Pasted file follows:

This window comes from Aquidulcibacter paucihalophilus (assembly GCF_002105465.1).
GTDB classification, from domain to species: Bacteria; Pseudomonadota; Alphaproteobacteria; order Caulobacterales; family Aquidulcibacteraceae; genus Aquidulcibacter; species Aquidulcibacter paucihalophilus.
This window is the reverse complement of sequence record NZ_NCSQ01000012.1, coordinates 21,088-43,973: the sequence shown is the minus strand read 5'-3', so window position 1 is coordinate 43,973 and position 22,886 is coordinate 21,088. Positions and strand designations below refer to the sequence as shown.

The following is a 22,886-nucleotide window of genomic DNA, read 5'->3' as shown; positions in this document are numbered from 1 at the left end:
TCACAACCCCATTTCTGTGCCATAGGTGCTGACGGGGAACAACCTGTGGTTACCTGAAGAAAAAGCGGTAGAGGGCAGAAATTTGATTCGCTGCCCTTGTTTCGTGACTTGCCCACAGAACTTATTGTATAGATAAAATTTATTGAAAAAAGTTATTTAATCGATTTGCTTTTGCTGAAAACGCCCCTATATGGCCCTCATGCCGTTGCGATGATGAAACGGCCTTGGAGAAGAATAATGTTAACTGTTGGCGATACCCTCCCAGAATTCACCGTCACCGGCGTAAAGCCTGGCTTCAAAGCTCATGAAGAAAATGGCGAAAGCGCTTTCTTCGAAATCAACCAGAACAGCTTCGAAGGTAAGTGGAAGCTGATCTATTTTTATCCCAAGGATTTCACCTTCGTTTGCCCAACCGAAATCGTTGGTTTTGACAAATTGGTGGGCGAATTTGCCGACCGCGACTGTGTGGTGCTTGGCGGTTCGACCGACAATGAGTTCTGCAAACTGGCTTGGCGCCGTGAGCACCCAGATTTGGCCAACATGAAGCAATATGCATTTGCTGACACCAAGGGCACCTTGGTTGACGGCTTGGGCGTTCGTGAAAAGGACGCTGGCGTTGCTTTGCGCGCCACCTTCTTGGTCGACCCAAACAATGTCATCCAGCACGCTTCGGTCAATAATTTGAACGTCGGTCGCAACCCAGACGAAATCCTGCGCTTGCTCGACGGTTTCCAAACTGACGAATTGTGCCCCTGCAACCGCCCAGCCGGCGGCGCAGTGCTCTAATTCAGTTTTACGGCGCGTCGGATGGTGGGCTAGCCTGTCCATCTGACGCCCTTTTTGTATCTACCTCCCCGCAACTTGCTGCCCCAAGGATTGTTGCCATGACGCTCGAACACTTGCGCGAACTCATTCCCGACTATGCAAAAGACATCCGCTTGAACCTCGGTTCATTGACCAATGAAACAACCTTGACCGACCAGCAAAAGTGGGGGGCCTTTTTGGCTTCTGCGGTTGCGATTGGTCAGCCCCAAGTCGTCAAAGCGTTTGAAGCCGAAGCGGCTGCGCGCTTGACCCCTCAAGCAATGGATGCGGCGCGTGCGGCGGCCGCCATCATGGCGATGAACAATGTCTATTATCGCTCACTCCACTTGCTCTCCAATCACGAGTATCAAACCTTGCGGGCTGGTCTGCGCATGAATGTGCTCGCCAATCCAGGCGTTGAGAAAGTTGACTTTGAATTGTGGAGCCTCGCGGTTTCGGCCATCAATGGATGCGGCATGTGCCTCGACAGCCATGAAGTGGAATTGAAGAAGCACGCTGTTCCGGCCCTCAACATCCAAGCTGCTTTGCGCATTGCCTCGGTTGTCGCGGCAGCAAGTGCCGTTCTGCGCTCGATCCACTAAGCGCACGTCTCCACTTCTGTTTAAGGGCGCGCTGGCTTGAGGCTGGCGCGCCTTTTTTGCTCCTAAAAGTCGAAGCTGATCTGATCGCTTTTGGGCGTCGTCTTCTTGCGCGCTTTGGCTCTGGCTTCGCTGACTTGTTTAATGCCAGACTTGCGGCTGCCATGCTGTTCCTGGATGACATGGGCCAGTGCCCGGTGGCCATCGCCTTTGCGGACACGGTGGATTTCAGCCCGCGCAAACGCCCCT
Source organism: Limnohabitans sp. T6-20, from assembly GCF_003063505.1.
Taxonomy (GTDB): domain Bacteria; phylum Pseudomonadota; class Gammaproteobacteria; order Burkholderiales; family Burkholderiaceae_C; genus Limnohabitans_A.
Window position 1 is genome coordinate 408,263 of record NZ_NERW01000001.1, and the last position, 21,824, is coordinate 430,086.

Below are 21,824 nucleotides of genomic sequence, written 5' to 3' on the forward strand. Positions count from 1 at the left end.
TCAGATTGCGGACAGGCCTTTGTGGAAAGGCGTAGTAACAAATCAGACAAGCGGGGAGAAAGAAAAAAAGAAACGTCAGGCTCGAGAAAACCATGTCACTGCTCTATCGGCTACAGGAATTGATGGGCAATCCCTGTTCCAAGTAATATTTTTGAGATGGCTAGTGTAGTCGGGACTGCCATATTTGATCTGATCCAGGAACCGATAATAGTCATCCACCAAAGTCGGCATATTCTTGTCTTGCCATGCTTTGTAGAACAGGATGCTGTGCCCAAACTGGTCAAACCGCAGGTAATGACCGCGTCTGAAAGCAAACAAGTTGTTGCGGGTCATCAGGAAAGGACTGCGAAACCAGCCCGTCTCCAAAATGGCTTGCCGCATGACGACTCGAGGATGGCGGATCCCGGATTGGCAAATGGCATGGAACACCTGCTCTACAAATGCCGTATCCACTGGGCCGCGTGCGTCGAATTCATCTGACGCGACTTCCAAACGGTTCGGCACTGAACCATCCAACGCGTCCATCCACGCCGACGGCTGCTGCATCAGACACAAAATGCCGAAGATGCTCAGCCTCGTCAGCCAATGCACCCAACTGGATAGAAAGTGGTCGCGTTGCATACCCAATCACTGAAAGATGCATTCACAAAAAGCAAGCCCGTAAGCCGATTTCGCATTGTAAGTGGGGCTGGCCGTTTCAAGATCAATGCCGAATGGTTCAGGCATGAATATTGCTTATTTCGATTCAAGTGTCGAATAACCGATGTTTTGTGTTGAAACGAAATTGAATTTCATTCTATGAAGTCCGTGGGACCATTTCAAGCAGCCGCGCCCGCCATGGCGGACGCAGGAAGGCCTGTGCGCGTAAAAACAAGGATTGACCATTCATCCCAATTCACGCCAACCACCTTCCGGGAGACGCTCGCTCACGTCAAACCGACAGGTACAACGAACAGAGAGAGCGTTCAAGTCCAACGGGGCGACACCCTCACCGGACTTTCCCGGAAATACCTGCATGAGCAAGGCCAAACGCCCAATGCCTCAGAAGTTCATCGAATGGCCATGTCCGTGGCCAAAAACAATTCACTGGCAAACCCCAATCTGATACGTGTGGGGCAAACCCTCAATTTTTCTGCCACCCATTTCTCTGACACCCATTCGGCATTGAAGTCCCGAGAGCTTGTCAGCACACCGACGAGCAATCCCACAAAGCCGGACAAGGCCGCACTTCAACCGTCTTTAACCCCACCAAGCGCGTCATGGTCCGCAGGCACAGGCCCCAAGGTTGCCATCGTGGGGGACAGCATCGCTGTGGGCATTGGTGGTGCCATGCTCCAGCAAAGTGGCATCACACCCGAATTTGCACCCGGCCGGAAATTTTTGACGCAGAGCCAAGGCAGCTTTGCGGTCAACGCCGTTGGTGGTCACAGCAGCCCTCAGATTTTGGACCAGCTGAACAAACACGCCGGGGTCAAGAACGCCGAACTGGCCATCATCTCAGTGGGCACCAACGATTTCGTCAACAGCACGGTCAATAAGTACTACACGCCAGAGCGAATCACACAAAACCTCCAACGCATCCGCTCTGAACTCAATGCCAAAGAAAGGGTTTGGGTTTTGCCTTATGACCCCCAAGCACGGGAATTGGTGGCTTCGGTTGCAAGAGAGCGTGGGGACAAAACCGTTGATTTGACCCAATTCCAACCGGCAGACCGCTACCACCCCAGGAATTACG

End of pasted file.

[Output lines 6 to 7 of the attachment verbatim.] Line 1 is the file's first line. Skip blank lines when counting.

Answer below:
Source organism: Limnohabitans sp. T6-20, from assembly GCF_003063505.1.
Taxonomy (GTDB): domain Bacteria; phylum Pseudomonadota; class Gammaproteobacteria; order Burkholderiales; family Burkholderiaceae_C; genus Limnohabitans_A.